All The Delicate Duplicates is a short single player first-person narrative game that toys with the concept of time: reality isn’t stable or linear here, but unfurls across a storyworld that bends, flexes and (in some instances) duplicates.
John, a computer engineer and single father, inherits a collection of arcane objects from Mo, his mysterious relative. Over time, John and his daughter Charlotte begin to realise that these objects have unusual physical properties – and that the more they are exposed to them, the more their reality and memories appear to change.
All the Delicate Duplicates is a PC game - containing a non-linear ‘Back [+Forth] Story’ – that uses familiar FPS game mechanics to allow free roam around (often surreal) interactive environments. Using a mouse and keyboard and/or gamepad, players explore objects, diaries, journals, newspaper cuttings, mobile phones, laptops and other items left behind by the work’s characters, helping to piece together an elastically fragmented storyline.
• Haunting freeform environments with open exploration.
• Non-linear narrative that pieces together through interactive discoveries in the gameworld and a text based backstory.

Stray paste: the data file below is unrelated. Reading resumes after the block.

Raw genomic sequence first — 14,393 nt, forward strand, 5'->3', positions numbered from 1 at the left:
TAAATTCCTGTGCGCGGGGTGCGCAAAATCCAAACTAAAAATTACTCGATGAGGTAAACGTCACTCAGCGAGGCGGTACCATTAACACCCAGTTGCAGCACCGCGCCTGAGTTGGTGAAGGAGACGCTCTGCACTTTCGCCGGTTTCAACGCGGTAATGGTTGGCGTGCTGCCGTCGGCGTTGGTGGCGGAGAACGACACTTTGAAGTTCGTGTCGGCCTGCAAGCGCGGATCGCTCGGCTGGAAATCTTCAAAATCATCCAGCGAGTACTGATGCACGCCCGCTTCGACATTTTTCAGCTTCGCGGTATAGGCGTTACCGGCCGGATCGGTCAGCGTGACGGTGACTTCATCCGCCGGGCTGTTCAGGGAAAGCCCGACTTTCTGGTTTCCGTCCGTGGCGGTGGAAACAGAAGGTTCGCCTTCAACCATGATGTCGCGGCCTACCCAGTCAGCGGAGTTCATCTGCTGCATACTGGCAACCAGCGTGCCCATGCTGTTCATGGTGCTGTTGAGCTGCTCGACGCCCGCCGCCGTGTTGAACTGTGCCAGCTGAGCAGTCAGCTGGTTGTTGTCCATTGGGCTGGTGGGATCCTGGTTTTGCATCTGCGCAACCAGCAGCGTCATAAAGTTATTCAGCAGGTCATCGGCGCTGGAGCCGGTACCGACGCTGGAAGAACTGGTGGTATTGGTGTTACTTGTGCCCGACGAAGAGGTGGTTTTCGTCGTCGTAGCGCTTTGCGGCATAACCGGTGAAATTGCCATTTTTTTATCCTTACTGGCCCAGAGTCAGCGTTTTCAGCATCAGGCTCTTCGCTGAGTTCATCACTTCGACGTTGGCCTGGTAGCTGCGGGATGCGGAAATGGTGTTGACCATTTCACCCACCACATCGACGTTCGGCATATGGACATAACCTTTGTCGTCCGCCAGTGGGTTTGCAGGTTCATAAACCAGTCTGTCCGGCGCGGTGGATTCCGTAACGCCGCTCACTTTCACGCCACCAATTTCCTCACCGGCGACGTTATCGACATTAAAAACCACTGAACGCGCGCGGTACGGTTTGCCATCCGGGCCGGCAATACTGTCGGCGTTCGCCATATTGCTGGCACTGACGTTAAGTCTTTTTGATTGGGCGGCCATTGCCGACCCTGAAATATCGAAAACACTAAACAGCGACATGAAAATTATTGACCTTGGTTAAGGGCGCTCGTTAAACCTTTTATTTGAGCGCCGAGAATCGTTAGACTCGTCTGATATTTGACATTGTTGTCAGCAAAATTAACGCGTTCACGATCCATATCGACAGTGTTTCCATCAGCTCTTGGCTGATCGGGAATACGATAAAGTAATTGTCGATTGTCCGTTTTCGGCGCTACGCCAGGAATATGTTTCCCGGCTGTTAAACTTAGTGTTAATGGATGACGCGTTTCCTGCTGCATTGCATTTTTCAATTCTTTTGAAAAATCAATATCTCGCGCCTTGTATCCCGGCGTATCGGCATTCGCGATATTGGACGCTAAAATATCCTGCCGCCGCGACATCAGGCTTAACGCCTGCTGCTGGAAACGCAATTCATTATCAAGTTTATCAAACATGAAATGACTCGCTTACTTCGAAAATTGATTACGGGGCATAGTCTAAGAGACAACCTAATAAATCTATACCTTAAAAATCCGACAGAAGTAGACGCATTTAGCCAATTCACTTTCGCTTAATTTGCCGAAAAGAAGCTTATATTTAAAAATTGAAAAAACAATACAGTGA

• Music by acclaimed audio creator Chris Joseph.
• VR version will launch late 2017.
• Commissioned by The Space.
• Supported by Tumblr through their International Digital Media and Arts Prize.
• David-Lynch-like intrigue (if we do say so ourselves) via a variable storyline.
Quantum physics, Multiverse theories, time travel, mental illness definitions, the difficulties of everyday domestic relationships and the games we play within them, gender disparities, the relativity of perceptions and their role in reality-shaping.
All The Delicate Duplicates contains minimal strobe-like effects, minimal to moderate profanity, potentially creepy psychological concepts and themes, and not an ounce of gore. All the Delicate Duplicates stretches storytelling beyond the “real” as you (think you) know it.
Mez Breeze and Andy Campbell, soundtrack by Chris Joseph